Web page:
The following post is from Dr Maryam Ahmed (@_datamimi) who is running the Coding Lab Python sessions at the Department of Digital Humanities, King’s College London. She is also a Journalist and Data Scientist at BBC News and was a winner of the Statistical Excellence in Journalism Awards in 2021.
Have the topics of political debate changed over time?
Which industries have large gender pay gaps?
Are landlords renting out homes illegally?
This year, students are tackling these questions and more in our Digital Humanities Python Lab.
The Lab is a free, optional class for Digital Humanities students run in both Semesters, where they learn basic programming skills from expert instructors.
This complements the formal teaching they receive on their degree programmes in Digital Culture, Digital Humanities, Digital Asset and Media Management, and Digital Economy.
Why learn to code?
One important way to explore questions in the Digital Humanities is by collecting and analysing large datasets. These could contain text, numbers, or images.
Working with such large datasets can be very difficult and time consuming (if not impossible) to do manually.
That’s why researchers, journalists and others are increasingly using Python in their research. And it’s why we think it’s an important skill to teach our students.
Over six sessions, students are learning how to:
- Grab data from the web using APIs
- Search for trends and outliers in large datasets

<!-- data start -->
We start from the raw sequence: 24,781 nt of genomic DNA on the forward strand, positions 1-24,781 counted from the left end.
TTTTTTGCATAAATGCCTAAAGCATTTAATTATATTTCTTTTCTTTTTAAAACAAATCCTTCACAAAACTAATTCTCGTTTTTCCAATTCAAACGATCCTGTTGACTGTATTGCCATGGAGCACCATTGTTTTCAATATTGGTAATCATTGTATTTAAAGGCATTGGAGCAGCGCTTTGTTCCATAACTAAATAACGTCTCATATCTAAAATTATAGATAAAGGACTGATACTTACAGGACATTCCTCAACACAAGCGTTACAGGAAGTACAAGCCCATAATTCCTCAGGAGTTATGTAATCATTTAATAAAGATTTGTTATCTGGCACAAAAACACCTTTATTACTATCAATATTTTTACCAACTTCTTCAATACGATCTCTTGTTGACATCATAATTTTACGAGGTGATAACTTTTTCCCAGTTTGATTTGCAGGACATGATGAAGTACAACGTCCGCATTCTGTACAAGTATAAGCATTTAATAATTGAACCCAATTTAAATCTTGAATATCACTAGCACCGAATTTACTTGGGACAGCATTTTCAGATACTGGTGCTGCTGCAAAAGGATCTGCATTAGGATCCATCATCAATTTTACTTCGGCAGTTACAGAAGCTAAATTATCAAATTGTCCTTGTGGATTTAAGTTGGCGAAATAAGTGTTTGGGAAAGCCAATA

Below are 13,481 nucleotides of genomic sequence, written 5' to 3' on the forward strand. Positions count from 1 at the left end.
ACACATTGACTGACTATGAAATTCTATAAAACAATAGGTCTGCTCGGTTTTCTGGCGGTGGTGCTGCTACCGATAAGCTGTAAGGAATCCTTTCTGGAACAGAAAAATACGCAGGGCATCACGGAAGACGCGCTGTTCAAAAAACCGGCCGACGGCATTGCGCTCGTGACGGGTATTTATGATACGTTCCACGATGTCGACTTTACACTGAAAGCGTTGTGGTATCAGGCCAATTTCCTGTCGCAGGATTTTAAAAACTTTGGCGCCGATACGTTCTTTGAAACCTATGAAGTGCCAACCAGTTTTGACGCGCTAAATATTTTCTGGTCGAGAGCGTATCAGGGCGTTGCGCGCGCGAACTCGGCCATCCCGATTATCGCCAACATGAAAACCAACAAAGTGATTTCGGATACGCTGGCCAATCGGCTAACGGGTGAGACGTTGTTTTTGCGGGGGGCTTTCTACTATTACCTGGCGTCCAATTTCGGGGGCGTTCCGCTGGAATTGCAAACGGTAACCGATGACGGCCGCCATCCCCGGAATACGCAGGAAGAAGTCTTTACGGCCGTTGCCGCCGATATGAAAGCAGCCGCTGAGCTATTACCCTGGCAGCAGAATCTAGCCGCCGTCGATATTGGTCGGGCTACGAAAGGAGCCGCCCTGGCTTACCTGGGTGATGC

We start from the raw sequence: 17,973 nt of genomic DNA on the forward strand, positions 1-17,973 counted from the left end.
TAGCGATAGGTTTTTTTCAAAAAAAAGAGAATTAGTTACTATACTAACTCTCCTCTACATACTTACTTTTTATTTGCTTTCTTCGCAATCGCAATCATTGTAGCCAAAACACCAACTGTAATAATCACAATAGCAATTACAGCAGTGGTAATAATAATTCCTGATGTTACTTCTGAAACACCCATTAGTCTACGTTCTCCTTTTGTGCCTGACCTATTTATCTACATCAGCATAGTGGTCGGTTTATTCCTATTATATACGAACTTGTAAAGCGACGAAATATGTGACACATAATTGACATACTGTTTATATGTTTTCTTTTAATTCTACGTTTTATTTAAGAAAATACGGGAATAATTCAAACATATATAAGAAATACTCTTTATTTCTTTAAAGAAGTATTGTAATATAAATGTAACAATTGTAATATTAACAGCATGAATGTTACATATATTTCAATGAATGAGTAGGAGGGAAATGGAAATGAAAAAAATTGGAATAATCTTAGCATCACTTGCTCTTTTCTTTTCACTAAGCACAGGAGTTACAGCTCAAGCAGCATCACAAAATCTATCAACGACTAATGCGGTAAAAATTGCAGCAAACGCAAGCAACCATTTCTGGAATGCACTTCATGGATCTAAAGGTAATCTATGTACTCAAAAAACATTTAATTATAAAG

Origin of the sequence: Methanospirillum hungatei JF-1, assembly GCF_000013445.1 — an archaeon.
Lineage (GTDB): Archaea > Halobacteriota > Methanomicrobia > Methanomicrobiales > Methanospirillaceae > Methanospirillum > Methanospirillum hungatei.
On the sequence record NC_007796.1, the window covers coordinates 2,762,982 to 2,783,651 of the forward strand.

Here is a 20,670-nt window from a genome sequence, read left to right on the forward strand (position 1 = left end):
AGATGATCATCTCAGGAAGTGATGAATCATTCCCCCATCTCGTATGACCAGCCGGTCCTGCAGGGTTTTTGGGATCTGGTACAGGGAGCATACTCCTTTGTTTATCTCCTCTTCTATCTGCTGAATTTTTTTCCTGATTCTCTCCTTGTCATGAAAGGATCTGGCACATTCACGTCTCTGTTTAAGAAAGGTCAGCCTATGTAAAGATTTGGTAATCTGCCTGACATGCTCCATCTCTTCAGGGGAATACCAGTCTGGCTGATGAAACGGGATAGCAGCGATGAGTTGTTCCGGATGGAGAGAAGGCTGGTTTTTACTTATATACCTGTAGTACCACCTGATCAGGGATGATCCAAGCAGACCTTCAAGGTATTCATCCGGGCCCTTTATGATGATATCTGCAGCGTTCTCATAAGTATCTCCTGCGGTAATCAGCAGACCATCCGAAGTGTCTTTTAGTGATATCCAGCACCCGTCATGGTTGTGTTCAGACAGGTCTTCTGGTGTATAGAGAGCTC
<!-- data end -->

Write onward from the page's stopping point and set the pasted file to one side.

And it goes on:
- Make sense of text with Natural Language Processing
- Tell stories with charts and maps
No previous knowledge of coding or Python is needed, and participants start writing their own code from the very first session.
Each session consists of taught theory, practical exercises, and time for students to ask questions.
That sounds very technical…
Our Python Lab isn’t just about calculations and data analysis. Students are also learning how to:
- Frame sensible research questions
- Pick the right methods to solve a problem
- Interpret and communicate their results responsibly
Most importantly we’re encouraging students to be exploratory, playful,creative and reflective in the way they use Python.
So much of the joy of coding is in tinkering, breaking things, fixing them and experimenting – all of which happens in our lab (together with lots of coffee).
Feedback has been positive so far, with the room packed to full capacity and students asking thoughtful questions about how they can apply Python to new problems – from analysing their own Spotify listening data to completing coursework.
The Lab will run once in Semester 1 and again in Semester 2, to give all students a chance to attend. We’re excited to see what they do with their new found Python powers!